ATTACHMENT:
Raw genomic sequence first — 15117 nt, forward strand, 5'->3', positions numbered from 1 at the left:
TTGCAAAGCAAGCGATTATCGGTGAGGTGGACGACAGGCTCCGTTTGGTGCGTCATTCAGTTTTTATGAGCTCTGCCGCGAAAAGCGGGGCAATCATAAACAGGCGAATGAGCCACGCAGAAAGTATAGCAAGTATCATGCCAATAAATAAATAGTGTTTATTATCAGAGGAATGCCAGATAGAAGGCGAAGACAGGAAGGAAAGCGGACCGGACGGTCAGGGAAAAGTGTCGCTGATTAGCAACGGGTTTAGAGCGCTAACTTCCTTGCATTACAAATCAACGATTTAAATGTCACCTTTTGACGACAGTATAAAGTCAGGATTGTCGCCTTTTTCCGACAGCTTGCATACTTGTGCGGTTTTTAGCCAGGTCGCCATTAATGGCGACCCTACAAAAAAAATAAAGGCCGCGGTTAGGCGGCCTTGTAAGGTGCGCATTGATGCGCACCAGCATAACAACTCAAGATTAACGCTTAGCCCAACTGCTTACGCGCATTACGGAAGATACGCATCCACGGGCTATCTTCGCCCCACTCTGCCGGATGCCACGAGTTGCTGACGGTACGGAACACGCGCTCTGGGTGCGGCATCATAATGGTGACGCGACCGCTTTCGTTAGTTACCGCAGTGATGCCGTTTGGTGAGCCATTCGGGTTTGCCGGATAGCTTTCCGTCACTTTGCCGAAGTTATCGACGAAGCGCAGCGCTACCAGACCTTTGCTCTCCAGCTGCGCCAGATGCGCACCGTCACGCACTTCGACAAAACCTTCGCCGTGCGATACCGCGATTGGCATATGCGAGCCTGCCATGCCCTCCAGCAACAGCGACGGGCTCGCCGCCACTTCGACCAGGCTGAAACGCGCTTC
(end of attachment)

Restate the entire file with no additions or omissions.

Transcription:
Raw genomic sequence first — 15117 nt, forward strand, 5'->3', positions numbered from 1 at the left:
TTGCAAAGCAAGCGATTATCGGTGAGGTGGACGACAGGCTCCGTTTGGTGCGTCATTCAGTTTTTATGAGCTCTGCCGCGAAAAGCGGGGCAATCATAAACAGGCGAATGAGCCACGCAGAAAGTATAGCAAGTATCATGCCAATAAATAAATAGTGTTTATTATCAGAGGAATGCCAGATAGAAGGCGAAGACAGGAAGGAAAGCGGACCGGACGGTCAGGGAAAAGTGTCGCTGATTAGCAACGGGTTTAGAGCGCTAACTTCCTTGCATTACAAATCAACGATTTAAATGTCACCTTTTGACGACAGTATAAAGTCAGGATTGTCGCCTTTTTCCGACAGCTTGCATACTTGTGCGGTTTTTAGCCAGGTCGCCATTAATGGCGACCCTACAAAAAAAATAAAGGCCGCGGTTAGGCGGCCTTGTAAGGTGCGCATTGATGCGCACCAGCATAACAACTCAAGATTAACGCTTAGCCCAACTGCTTACGCGCATTACGGAAGATACGCATCCACGGGCTATCTTCGCCCCACTCTGCCGGATGCCACGAGTTGCTGACGGTACGGAACACGCGCTCTGGGTGCGGCATCATAATGGTGACGCGACCGCTTTCGTTAGTTACCGCAGTGATGCCGTTTGGTGAGCCATTCGGGTTTGCCGGATAGCTTTCCGTCACTTTGCCGAAGTTATCGACGAAGCGCAGCGCTACCAGACCTTTGCTCTCCAGCTGCGCCAGATGCGCACCGTCACGCACTTCGACAAAACCTTCGCCGTGCGATACCGCGATTGGCATATGCGAGCCTGCCATGCCCTCCAGCAACAGCGACGGGCTCGCCGCCACTTCGACCAGGCTGAAACGCGCTTC